We begin by stipulating that Matt Ryan established a ridiculously high standard in a ridiculously short time. He was the greatest rookie quarterback the NFL has seen — better than Marino, better than Big Ben — and there seems no reason he won’t develop into a truly great quarterback soon. But here I borrow a favorite Ryan expression: “That said … ”
That said, he hasn’t been quite as good in Year 2 as in Year 1. Perhaps it’s because the Falcons have played a wicked schedule — the first soft game comes Sunday against Washington — but his numbers are down in virtually every category. And it isn’t just the numbers. For reasons unclear, Matty Ice doesn’t seem as cool.
After the Falcons lost in New Orleans, I asked Thomas Dimitroff, whose drafting of Ryan in 2008 changed the course of this franchise, if he’s concerned. “Absolutely not,” the GM said. “Defenses have been giving him different looks. But he’s been resilient; he has a short memory. I have all the faith in the world in Matt. We know the things he’s going to do will be positive.”
Same question to Mike Smith. “I’m not concerned at all,” the coach said. “We judge on 16 games, not one game or not three games. Statistically it hasn’t been his best [stretch of games], but we can’t make that judgment until the end of the season.”
To Ryan’s credit, he has the Falcons at 4-3. Given their schedule, they might well have started 3-4 or worse. But now we turn to those pesky numbers. Ryan is the NFL’s 18th-rated passer; he was 11th last season. His rating is 82.6; it was 87.7 last season. His completion percentage has dropped from 61.1 to 59.7, which isn’t a major decline, but he has thrown nine interceptions in seven games; last season he threw 11 in 16.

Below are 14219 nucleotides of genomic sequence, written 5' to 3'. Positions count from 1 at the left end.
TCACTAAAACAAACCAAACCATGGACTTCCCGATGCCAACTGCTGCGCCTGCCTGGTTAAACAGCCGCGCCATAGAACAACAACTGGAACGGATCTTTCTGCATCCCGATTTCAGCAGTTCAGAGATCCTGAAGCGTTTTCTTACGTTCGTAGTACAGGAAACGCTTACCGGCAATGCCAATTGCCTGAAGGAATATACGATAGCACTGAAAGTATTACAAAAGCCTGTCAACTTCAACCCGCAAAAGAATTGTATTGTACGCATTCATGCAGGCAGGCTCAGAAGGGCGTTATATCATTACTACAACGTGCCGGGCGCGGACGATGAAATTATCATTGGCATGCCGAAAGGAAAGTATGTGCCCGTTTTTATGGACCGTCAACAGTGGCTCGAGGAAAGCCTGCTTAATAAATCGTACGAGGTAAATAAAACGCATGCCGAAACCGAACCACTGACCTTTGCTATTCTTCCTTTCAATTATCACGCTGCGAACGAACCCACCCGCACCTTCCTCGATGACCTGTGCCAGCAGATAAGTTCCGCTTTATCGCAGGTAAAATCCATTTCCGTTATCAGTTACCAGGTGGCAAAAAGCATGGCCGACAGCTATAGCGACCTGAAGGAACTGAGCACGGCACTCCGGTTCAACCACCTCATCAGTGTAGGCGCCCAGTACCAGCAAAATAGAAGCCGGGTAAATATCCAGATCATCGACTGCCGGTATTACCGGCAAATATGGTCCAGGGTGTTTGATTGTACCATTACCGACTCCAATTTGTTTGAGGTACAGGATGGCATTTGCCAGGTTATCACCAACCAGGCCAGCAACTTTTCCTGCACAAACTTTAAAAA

His receivers have failed him on occasion. Michael Jenkins dropped a cinch first down in the Superdome, and a diving Roddy White couldn’t hold a touchdown at the end line. But we should also note that Ryan in Year 2 has the considerable asset of Tony Gonzalez, and still the Falcons, sixth in the NFL in total offense in 2008, are 17th now.
Much of that has to do with the decline of the running game, but they got what they needed from Michael Turner (151 swift and powerful yards) on Monday night, and the beset defense didn’t play all that badly. The Falcons lost because of two interceptions: The first was returned for a touchdown at the end of the first half; the second came when the Falcons had a chance to nose ahead with 8 1/2 minutes left.
Some fans contend neither was Ryan’s fault. White was bumped out of his route on the first throw and the second was deflected by Jonathan Vilma. But Ryan himself called the first interception “a poor decision on my part,” and on the second he had a clear view of Vilma downfield. He needed to get the ball over him. He did not.
Is it nit-picking to note that a second-year quarterback had his second-worst game — only Tampa Bay on Sept. 14, 2008, has yielded a lower rating — in a pressurized environment? Perhaps. “We say we like to evaluate ourselves at the end of a season,” Ryan said Monday, and the season does have nine games remaining.
Then this: “That said, I’ve got to play better. As a quarterback, I’ve got to protect the ball.”
He knows his position and accepts the responsibilities. He is, as ever, an impressive guy. The guess is that he’ll battle through this downturn and lead his team to the playoffs again. But these past three games have offered the first extended glimpse of an imprecise Ryan, and the effect has been jarring. We’ve already come to expect so much more.